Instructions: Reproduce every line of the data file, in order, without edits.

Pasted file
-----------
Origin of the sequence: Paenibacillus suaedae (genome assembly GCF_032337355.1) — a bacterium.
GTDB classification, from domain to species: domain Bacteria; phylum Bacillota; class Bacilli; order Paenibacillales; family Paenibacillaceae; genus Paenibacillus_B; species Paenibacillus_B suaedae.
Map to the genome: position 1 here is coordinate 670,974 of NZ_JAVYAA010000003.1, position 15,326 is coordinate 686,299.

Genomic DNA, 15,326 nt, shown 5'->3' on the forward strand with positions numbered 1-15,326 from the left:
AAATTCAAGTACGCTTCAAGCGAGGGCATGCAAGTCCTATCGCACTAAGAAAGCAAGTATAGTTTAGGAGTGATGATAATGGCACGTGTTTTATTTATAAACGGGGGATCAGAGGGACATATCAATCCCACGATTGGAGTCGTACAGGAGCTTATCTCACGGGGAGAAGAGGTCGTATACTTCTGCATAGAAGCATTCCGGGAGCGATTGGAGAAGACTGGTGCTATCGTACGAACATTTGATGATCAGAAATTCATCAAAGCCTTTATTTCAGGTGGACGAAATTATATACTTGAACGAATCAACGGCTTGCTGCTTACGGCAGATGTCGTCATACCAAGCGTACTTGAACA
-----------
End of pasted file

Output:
Origin of the sequence: Paenibacillus suaedae (genome assembly GCF_032337355.1) — a bacterium.
GTDB classification, from domain to species: domain Bacteria; phylum Bacillota; class Bacilli; order Paenibacillales; family Paenibacillaceae; genus Paenibacillus_B; species Paenibacillus_B suaedae.
Map to the genome: position 1 here is coordinate 670,974 of NZ_JAVYAA010000003.1, position 15,326 is coordinate 686,299.

Genomic DNA, 15,326 nt, shown 5'->3' on the forward strand with positions numbered 1-15,326 from the left:
AAATTCAAGTACGCTTCAAGCGAGGGCATGCAAGTCCTATCGCACTAAGAAAGCAAGTATAGTTTAGGAGTGATGATAATGGCACGTGTTTTATTTATAAACGGGGGATCAGAGGGACATATCAATCCCACGATTGGAGTCGTACAGGAGCTTATCTCACGGGGAGAAGAGGTCGTATACTTCTGCATAGAAGCATTCCGGGAGCGATTGGAGAAGACTGGTGCTATCGTACGAACATTTGATGATCAGAAATTCATCAAAGCCTTTATTTCAGGTGGACGAAATTATATACTTGAACGAATCAACGGCTTGCTGCTTACGGCAGATGTCGTCATACCAAGCGTACTTGAACA